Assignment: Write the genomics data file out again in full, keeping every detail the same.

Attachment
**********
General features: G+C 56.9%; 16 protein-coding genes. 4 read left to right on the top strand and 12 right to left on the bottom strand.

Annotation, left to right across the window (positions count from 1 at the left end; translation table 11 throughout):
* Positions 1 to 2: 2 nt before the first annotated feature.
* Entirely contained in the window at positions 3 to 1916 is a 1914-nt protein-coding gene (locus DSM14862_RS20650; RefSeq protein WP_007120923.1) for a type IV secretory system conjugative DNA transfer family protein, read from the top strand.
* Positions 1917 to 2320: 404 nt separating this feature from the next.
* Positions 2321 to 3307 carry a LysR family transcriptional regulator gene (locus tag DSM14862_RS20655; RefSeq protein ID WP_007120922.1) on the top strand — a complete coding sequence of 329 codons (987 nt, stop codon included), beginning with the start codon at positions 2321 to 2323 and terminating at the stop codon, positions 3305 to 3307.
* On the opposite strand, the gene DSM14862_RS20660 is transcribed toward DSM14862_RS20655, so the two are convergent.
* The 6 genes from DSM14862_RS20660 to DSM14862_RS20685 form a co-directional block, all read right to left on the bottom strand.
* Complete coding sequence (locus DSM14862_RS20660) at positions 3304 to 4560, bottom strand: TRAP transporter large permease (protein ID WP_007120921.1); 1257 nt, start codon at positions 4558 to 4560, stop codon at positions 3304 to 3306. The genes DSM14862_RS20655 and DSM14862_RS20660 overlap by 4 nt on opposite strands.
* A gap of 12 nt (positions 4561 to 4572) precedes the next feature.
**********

General features: G+C 56.9%; 16 protein-coding genes. 4 read left to right on the top strand and 12 right to left on the bottom strand.

Annotation, left to right across the window (positions count from 1 at the left end; translation table 11 throughout):
* Positions 1 to 2: 2 nt before the first annotated feature.
* Entirely contained in the window at positions 3 to 1916 is a 1914-nt protein-coding gene (locus DSM14862_RS20650; RefSeq protein WP_007120923.1) for a type IV secretory system conjugative DNA transfer family protein, read from the top strand.
* Positions 1917 to 2320: 404 nt separating this feature from the next.
* Positions 2321 to 3307 carry a LysR family transcriptional regulator gene (locus tag DSM14862_RS20655; RefSeq protein ID WP_007120922.1) on the top strand — a complete coding sequence of 329 codons (987 nt, stop codon included), beginning with the start codon at positions 2321 to 2323 and terminating at the stop codon, positions 3305 to 3307.
* On the opposite strand, the gene DSM14862_RS20660 is transcribed toward DSM14862_RS20655, so the two are convergent.
* The 6 genes from DSM14862_RS20660 to DSM14862_RS20685 form a co-directional block, all read right to left on the bottom strand.
* Complete coding sequence (locus DSM14862_RS20660) at positions 3304 to 4560, bottom strand: TRAP transporter large permease (protein ID WP_007120921.1); 1257 nt, start codon at positions 4558 to 4560, stop codon at positions 3304 to 3306. The genes DSM14862_RS20655 and DSM14862_RS20660 overlap by 4 nt on opposite strands.
* A gap of 12 nt (positions 4561 to 4572) precedes the next feature.